Bess had to marry again to take care of the debts from Sir William Cavendish so in 1559, she married Sir William St. Loe and became Lady St. Loe. He was Captain of the Guard to Queen Elizabeth I and Chief Butler of England. Bess was made a Lady of the Private Chamber to Elizabeth I as a wedding present. Sir William St. Loe owned a lot of large estates and when he died of mysterious circumstances in either 1564 or 1565, his brother tried to gain possession of all of the St. Loe inheritance. Bess had to take care of her 6 kids, plus St. Loe’s two daughters, who were at this point grown women, so she took her case to court and won. Bess became the second wealthiest woman in England after Elizabeth I with the possession of the St. Loe inheritance.
Bess did not remarry until 1568 to her last husband George Talbot, 6th Earl of Shrewsbury and she became Countess of Shrewsbury. In order to combine the families even further, , two of his children were married to two of hers in a double ceremony in February 1568: Bess’s daughter Mary Cavendish was given in marriage to Shrewsbury’s eldest son Gilbert; while Bess’s son, Sir Henry Cavendish married Shrewsbury’s daughter Lady Grace Talbot.
During 1568 there was a major shake-up happening in Scotland. Rebel Scottish lords rose up against Mary, Queen of Scots, imprisoned her, and forced her to abdicate in favor of her one-year-old infant son, James. In May 1568, Mary escaped captivity in Scotland, and fled south towards England, seeking the protection of her cousin, Queen Elizabeth. This not go well for Mary as she was imprisoned in May 18, 1568 at Carlisle Castle. Elizabeth did not feel that Mary was secure and in 1569, Mary was transferred into the care of the Earl and Countess of Shrewsbury. She would stay in there custody for over 15 years. Bess would become one of Mary’s companions, working with her on embroidery and textile projects. In fact, all of Mary’s work later became part of Bess’s historical collection at Hardwick Hall.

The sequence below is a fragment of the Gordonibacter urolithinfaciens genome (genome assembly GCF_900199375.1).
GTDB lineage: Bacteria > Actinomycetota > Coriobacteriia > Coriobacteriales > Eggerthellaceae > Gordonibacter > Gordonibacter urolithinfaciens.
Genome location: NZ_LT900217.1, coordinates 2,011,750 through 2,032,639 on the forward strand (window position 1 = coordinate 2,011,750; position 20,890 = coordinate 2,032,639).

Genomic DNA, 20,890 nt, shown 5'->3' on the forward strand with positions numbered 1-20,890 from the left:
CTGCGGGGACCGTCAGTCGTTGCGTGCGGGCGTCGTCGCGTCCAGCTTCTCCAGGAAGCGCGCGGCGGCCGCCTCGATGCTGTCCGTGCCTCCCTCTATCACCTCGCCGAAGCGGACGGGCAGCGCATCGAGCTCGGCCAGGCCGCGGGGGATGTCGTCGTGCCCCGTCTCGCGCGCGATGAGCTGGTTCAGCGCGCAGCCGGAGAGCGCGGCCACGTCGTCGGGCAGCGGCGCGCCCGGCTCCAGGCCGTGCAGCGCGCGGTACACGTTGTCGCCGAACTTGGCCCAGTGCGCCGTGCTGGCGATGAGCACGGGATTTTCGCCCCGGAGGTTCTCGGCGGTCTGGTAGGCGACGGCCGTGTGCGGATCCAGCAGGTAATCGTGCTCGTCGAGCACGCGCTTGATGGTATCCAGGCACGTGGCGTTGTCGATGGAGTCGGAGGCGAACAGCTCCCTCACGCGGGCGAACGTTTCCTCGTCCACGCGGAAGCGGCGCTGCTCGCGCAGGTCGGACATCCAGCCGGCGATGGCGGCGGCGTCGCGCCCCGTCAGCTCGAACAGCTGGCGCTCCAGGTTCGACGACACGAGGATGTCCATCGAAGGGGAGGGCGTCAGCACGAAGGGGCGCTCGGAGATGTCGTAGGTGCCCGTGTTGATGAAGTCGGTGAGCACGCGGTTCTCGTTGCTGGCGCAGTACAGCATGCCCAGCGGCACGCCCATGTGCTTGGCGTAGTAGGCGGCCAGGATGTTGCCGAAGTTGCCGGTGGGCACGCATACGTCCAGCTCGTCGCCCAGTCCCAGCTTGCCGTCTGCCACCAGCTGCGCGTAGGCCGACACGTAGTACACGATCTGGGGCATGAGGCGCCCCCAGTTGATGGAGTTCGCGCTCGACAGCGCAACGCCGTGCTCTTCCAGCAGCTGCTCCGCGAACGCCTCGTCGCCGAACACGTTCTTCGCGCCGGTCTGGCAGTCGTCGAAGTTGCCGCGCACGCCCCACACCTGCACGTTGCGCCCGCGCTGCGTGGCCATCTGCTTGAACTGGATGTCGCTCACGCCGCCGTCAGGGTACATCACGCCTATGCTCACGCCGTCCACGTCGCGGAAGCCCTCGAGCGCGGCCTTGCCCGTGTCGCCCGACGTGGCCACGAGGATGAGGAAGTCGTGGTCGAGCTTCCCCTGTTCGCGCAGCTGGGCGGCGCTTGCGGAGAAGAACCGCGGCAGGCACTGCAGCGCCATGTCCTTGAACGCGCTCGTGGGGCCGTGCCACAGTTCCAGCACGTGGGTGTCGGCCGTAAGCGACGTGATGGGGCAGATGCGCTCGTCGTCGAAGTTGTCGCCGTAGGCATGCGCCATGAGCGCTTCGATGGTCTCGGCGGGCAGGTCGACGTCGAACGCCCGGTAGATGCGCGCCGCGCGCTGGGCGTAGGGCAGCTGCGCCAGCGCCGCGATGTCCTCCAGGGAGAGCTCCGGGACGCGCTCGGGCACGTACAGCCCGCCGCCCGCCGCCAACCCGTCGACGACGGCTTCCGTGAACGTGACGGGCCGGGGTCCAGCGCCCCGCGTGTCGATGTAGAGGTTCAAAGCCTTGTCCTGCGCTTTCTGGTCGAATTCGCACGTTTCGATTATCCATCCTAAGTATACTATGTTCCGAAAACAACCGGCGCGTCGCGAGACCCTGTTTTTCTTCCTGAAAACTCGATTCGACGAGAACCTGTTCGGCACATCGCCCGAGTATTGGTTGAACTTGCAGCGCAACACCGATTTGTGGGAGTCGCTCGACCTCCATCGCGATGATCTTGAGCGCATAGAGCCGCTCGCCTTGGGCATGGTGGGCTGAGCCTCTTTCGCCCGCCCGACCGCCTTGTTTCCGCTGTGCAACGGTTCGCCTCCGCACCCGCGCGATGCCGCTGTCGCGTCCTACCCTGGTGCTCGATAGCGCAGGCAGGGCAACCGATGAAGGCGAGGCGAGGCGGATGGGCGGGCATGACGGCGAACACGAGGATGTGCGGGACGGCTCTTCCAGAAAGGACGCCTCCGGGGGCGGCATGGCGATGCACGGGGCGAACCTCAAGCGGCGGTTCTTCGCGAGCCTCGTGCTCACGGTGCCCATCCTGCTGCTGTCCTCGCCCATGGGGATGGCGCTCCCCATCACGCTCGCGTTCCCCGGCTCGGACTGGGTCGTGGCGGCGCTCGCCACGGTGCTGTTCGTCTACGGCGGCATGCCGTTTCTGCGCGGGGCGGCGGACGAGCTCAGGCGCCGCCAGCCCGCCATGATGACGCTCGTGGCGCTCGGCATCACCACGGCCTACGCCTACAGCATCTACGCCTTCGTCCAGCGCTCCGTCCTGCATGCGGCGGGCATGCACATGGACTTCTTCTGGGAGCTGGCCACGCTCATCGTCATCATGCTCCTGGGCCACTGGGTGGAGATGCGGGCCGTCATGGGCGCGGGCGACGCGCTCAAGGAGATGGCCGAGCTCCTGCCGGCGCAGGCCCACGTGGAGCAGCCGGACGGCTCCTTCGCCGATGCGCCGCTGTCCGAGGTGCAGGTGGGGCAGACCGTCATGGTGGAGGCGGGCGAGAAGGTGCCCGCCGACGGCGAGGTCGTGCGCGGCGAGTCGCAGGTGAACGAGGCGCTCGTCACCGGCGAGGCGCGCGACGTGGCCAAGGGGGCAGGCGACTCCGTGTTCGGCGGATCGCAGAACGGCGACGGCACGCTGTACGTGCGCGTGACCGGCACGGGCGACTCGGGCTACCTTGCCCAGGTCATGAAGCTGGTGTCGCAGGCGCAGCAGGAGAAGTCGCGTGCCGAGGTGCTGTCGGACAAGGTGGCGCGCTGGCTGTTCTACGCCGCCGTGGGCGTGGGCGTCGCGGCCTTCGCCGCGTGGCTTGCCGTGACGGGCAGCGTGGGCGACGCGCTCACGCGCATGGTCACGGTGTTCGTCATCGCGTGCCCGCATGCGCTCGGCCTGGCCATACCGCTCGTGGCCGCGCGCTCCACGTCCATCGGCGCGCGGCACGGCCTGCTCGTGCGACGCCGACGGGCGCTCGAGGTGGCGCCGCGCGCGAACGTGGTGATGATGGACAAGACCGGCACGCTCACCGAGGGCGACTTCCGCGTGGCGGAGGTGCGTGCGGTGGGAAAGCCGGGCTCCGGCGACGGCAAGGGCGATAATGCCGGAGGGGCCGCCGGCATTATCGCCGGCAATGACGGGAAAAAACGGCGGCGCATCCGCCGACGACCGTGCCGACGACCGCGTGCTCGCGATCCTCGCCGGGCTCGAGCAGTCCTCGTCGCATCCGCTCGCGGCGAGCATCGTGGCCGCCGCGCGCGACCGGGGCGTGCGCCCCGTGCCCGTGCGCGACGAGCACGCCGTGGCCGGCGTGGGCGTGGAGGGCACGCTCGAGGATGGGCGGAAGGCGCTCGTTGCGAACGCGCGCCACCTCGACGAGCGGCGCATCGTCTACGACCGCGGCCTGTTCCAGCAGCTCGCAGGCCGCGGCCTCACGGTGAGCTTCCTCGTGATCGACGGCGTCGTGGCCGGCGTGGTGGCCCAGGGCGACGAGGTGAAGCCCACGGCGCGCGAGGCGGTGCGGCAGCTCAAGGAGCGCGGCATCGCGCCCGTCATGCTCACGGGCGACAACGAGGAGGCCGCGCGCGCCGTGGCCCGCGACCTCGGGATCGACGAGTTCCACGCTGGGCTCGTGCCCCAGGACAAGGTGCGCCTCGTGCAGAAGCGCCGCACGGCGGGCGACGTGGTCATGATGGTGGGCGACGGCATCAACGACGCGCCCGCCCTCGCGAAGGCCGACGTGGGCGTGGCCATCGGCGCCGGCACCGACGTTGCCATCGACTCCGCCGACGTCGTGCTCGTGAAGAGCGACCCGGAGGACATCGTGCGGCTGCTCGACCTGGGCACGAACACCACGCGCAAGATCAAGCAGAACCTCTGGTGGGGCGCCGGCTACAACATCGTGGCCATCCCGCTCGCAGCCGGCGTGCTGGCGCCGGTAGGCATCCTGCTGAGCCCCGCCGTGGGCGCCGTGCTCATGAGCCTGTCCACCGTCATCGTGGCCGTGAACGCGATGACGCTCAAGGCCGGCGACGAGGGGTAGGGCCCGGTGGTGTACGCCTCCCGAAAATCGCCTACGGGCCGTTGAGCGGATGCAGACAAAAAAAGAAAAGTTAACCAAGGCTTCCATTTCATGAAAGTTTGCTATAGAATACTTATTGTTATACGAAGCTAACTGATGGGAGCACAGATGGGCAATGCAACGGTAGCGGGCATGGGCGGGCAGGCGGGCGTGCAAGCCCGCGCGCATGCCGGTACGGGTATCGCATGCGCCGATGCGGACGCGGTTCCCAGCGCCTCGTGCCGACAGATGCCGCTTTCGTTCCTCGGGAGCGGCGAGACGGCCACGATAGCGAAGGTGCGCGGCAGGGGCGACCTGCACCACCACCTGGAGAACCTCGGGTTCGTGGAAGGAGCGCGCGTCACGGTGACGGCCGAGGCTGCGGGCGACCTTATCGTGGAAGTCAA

In 1574 Bess arranged a marriage between one of her daughters and the son of the Countess of Lennox. This was a significant match for Bess because the Countess of Lennox was Margaret Douglas, a member of the royal family, being the daughter of Margaret Tudor, Queen Dowager of Scotland and sister of Henry VIII, and therefore, also Queen Elizabeth’s first cousin. In this match, the bride was Bess’s daughter, Elizabeth Cavendish, and the groom was Charles Stuart, who was himself also the first cousin of Mary, Queen of Scots and was the younger brother of Henry Stuart, Lord Darnley who had been married to Mary until his death.. The marriage ceremony took place without the knowledge of Shrewsbury, who, declined to accept any responsibility. Due to the Lennox family’s claim to the throne, the marriage was considered potentially treasonable, since Queen Elizabeth’s consent had not been obtained. The Countess of Lennox, went to the Tower for several months, and Bess was ordered to London to face an official inquiry, but she ignored the summons, and remained in Sheffield until the row died down. The child of the marriage was Arbella Stuart, who had a claim to the thrones of Scotland and England as the second cousin to King James VI of Scotland.
After her husband’s death in 1590, Bess became the Dowager Countess of Shrewsbury. Bess of Hardwick would on February 13, 1608 at the age of 81.